The Russian Federation first enacted the law censuring “undesirable” organizations on May 23, 2015. President Vladimir Putin was securely in his third term and seeking ways to further his political ideologies without third-party organizations’ intervention. The undesirable organizations law, officially known as “Federal Law of 23.05.2015 N 129-FZ, "On amendments of some legislative acts of the Russian Federation,” functionally rids these organizations of their legal platforms and voices. Leaders and members are silenced or become subject to criminal penalties. Among the first organizations to be labeled as “undesirable” was the National Endowment for Democracy, the U.S. Russia Foundation, and multiple other organizations initiated by the U.S.

Progression of Issue/Where It Stands Now

Exchange programs aiming to foster diplomatic and civil relations between American and Russian citizens are becoming more and more targeted as tensions increase. In January 2024, Sergey Nashkin, the Russian foreign intelligence chief, accused the U.S. of using its educational and cultural programs to influence Russian voters in the then-upcoming election. Nashkin cited the 80,000 Russians who participated in American organizations in 1992, charging the U.S. State Department with the creation of a fifth column in the election designed to politically “fight against the Russian government.” The U.S. Embassy in Moscow strongly rejected Nashkin’s claims, stressing their policy on cross-cultural conversations and international understanding. 

On March 7, 2024, Russia’s Foreign Ministry condemned three more American non-governmental organizations (NGOs) under, once again, allegations that the U.S. was using these organizations to influence the political opinions of Russians. U.S. Ambassador to Russia Lynne Tracy, with the U.S. Embassy, once again denied the accusations and argued for the power of interaction and engagement between citizens. The embassy further maintained that the continued condemnation of NGOs and civil societies by Russia’s Foreign Ministry is a detriment to their citizens’ freedoms, abilities to network, and potential e  in an advancing world.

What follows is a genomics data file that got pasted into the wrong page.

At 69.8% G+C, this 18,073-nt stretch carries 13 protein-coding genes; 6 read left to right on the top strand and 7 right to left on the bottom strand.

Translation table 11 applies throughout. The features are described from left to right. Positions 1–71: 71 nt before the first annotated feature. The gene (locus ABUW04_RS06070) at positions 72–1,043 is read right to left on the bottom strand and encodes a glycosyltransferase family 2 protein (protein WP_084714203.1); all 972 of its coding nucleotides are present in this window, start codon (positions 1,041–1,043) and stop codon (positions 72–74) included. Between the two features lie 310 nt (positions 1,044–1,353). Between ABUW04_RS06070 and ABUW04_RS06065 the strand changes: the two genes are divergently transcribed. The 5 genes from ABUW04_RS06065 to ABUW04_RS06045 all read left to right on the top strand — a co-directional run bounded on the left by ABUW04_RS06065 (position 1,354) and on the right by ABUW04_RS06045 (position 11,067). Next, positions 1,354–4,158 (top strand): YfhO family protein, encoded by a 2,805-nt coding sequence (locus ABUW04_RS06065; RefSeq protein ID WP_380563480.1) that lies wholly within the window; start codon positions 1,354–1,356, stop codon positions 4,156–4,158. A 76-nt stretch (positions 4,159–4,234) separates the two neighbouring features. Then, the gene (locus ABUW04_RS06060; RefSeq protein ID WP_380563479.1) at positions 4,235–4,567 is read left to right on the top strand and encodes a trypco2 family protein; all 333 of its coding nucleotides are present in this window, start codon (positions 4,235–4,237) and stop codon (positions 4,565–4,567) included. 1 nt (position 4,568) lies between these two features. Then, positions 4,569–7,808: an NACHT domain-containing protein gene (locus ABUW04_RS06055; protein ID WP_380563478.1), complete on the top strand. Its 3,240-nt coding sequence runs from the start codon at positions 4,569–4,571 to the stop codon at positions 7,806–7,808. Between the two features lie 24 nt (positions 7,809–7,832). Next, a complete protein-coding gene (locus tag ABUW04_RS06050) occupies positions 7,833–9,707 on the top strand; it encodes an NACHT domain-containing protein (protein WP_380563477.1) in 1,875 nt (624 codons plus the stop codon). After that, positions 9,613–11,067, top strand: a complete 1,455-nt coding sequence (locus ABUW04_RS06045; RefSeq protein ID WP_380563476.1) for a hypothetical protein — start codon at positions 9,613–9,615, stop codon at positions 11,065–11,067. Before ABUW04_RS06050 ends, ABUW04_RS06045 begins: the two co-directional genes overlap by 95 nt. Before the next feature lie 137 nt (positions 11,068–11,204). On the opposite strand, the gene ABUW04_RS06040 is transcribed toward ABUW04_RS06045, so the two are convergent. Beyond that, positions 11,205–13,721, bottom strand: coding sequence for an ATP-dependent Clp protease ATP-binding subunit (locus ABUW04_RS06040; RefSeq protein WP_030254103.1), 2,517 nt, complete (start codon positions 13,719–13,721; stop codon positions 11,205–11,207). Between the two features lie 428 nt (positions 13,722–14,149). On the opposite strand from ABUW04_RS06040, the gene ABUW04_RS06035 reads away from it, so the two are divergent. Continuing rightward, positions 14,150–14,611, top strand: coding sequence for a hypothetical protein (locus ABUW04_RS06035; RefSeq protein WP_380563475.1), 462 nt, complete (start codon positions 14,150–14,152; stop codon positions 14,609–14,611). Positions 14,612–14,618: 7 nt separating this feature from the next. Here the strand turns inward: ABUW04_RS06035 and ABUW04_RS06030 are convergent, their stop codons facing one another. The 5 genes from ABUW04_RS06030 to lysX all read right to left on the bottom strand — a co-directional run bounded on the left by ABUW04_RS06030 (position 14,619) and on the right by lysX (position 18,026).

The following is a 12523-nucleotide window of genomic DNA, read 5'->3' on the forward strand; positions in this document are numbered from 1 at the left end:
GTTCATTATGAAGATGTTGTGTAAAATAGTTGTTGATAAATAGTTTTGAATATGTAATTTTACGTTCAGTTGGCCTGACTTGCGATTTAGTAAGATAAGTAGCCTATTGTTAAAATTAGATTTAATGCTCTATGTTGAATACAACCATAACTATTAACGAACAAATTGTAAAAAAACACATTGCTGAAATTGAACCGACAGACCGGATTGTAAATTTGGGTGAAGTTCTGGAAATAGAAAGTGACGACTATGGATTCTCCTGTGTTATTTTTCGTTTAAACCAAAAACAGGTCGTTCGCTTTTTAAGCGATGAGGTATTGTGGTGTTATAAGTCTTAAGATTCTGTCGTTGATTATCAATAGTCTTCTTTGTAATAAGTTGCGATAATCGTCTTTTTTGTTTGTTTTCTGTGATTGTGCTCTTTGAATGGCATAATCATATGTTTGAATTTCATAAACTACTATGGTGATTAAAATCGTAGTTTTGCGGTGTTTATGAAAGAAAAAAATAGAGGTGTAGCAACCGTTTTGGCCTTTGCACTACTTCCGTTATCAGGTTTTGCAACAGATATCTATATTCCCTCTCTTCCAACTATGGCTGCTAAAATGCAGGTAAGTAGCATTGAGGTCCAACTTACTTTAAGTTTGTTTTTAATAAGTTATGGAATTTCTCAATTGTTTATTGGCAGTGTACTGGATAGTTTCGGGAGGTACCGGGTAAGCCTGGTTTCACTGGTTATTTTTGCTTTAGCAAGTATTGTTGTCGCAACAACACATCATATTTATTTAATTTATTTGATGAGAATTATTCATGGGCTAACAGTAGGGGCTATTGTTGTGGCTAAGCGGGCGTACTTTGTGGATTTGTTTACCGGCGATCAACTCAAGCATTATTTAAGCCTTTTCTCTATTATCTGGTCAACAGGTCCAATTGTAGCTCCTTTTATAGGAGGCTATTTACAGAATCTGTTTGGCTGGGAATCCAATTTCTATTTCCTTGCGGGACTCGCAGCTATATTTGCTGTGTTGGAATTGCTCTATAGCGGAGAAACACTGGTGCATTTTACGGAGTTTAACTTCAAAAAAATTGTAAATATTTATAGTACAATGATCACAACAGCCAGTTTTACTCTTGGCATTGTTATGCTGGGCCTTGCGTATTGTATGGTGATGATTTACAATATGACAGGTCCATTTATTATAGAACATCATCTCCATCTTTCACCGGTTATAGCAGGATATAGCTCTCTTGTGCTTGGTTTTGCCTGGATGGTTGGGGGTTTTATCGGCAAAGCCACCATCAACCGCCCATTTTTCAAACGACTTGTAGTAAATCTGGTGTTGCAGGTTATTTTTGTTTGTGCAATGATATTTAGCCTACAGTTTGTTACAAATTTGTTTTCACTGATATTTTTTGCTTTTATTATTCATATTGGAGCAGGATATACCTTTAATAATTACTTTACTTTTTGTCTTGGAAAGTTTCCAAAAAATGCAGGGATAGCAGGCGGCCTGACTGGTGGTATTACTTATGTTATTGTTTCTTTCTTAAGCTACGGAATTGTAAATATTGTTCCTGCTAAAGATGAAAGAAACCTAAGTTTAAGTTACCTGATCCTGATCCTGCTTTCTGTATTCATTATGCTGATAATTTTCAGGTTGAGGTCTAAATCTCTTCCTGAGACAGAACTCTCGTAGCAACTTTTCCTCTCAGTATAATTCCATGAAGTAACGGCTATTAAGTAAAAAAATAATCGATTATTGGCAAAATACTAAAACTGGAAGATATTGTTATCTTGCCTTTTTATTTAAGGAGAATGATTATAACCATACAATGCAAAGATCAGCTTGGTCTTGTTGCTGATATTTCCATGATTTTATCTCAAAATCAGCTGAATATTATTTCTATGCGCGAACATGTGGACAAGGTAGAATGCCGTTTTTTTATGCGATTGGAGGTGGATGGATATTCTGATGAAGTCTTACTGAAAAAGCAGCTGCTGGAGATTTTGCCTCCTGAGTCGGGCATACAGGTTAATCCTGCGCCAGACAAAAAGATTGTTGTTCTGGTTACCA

While relations with Russia and President Vladimir Putin are continuously strained, the U.S. Department of State, the embassy in Moscow, and countless NGOs persevere in building mutual relations between American and Russian citizens. Ambassador Tracy, with the U.S. Embassy, continues to work with these organizations to encourage cross-cultural connections and educational programs for Russian citizens. Despite demands from the Kremlin and Russia’s Foreign Ministry to halt collaboration with “undesirable” organizations, the U.S. Embassy has proceeded to work with groups such as American Councils and the IIE in order to facilitate associations between American and Russian culture, language, and citizens. Without these programs and interpersonal relationships, Russian citizens may never have the opportunity to gain the cultural understanding necessary to promote peace. For example, the U.S. Embassy offers numerous exchange programs for students to study in the U.S. and learn English, thus allowing them to gain access to outside media and news sources. Their prohibition by Russia’s Foreign Ministry not only affects diplomatic relations but also gives the Russian government control over the information to which citizens have access. While the U.S. Embassy in Moscow must tread lightly due to ever-growing tensions between the two states, it is imperative that they continue efforts to grow trust among citizens, both American and Russian alike.